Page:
Survival outcomes after Mohs micrographic surgery are equivalent to wide local excision for treatment of Merkel cell carcinoma of the head and neck

October 11, 2023


Archives of dermatological research

Publication Date

October 11, 2023


Pearlman, R. L., O'Hern, K. J., Demer, A. M., Zeng, C., & Liszewski, W. Summary

When treating Merkel cell carcinoma (MCC) that hasn’t spread beyond the primary site yet, doctors often use surgery, but the best type of surgery is unclear. These authors looked at two types of surgery: one where they remove thin layers of skin and check them under a microscope during the surgery to ensure no cancer cells remains (Mohs surgery) and another where they remove the visible tumor and some normal skin around it to remove possible ‘non-visible’ cancer cells around the tumor (wide local excision or WLE). The study investigated which of these surgeries seems to lead to better outcomes in MCC of the head and neck. They found that for the patients in their study, there was no significant difference in the risk of recurrence for patients who received Mohs vs WLE, indicating that these two options may be safely used in treating head and neck MCCs, assuming that a sentinel lymph node biopsy will be performed as well.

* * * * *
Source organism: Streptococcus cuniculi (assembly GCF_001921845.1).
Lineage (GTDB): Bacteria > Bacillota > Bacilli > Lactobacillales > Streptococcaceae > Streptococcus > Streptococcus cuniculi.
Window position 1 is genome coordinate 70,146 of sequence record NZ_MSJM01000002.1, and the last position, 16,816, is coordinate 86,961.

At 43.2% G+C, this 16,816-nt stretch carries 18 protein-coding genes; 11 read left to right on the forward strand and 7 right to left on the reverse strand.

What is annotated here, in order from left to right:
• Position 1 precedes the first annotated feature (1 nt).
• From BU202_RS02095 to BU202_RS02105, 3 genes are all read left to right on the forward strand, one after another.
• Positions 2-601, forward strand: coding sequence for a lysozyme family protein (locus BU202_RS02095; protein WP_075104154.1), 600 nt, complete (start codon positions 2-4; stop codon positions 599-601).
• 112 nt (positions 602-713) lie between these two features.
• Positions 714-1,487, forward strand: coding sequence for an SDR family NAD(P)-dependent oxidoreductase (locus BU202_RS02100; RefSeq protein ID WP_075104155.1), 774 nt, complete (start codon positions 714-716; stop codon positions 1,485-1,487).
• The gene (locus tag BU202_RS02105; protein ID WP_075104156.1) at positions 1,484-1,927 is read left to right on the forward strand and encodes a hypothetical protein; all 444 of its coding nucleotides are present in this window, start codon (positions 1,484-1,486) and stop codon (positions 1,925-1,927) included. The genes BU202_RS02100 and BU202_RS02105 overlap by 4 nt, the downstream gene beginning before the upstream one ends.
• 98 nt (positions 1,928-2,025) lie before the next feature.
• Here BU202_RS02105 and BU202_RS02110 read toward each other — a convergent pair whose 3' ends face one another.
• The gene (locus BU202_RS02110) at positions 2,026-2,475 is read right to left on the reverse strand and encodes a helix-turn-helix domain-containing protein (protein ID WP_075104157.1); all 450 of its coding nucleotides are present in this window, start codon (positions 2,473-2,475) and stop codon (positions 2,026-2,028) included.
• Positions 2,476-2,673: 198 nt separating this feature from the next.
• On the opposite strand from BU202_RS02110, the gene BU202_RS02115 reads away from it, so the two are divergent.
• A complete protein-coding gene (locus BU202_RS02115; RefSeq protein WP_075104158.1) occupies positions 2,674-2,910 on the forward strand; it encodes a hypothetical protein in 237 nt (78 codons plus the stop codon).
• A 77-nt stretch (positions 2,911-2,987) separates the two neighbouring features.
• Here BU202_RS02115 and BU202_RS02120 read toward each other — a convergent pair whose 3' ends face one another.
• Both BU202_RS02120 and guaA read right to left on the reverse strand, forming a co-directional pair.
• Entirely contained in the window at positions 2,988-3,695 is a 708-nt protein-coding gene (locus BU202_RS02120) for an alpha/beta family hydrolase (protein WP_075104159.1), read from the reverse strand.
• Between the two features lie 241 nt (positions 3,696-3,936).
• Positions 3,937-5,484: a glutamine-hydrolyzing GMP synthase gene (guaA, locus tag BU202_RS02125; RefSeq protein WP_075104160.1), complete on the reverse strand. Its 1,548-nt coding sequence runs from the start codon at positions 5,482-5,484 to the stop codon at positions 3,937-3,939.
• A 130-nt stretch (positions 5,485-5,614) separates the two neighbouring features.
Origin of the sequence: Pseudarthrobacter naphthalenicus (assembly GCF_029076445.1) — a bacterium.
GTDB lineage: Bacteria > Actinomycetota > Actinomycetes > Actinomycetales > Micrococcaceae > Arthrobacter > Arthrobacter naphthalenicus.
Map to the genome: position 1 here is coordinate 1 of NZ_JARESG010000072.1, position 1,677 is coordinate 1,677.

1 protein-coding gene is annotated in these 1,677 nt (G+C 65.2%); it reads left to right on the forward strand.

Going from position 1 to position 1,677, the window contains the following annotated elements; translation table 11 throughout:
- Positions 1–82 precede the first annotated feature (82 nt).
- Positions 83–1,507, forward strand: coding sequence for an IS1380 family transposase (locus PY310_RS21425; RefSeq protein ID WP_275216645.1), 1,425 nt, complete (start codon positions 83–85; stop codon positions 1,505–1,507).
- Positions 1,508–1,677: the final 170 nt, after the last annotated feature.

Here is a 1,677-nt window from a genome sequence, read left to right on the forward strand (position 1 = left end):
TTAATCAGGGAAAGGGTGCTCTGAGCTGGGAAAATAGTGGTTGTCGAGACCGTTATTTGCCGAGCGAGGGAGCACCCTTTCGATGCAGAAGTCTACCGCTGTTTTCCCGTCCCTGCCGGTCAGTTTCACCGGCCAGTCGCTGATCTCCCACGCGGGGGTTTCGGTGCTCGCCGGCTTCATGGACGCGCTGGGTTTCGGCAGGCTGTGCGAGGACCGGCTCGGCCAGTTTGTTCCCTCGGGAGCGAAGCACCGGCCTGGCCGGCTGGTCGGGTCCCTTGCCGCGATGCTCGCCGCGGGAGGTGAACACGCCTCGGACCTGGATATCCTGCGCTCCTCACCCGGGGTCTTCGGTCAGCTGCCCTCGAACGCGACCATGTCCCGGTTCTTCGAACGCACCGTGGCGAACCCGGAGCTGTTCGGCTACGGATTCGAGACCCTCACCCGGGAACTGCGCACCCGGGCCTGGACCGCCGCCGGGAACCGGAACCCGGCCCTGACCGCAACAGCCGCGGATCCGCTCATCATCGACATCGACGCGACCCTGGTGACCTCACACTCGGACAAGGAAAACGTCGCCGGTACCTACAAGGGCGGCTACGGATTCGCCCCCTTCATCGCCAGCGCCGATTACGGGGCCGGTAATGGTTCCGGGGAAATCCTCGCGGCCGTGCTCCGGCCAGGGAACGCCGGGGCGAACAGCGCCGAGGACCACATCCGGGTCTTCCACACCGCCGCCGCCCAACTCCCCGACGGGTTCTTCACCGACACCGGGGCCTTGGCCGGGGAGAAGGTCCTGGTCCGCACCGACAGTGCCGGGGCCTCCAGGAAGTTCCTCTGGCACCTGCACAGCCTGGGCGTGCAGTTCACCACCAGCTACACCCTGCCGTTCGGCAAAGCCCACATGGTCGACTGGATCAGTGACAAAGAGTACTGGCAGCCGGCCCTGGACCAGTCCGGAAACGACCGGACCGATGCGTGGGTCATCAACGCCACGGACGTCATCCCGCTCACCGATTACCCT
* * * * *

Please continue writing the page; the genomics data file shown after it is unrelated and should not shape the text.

Optimizing treatment algorithms for Merkel cell carcinoma (MCC) is challenging due to its relative rarity, and current guidelines are often insufficient for managing individual patient cases. Surgery is usually the first step in management of localized MCC. However, the optimal surgical approach remains unclear. Both wide local excision (WLE) and Mohs micrographic surgery (MMS) are effective for primary tumor extirpation with or without adjuvant radiation or sentinel lymph node biopsy [1]. Prior data from the National Cancer Database (NCDB) suggest that treatment with either MMS or WLE produce similar survival outcomes for stage I and II tumors on all anatomic sites [2]. Recent data have demonstrated that there is a survival benefit for MMS over WLE for head/neck melanoma [3]. We sought to determine if a similar survival benefit exists when exclusively considering MMC of the head/neck. We performed an updated retrospective analysis of the NCDB including all patients with head and neck MCC treated with surgery between 2004 and 2015.

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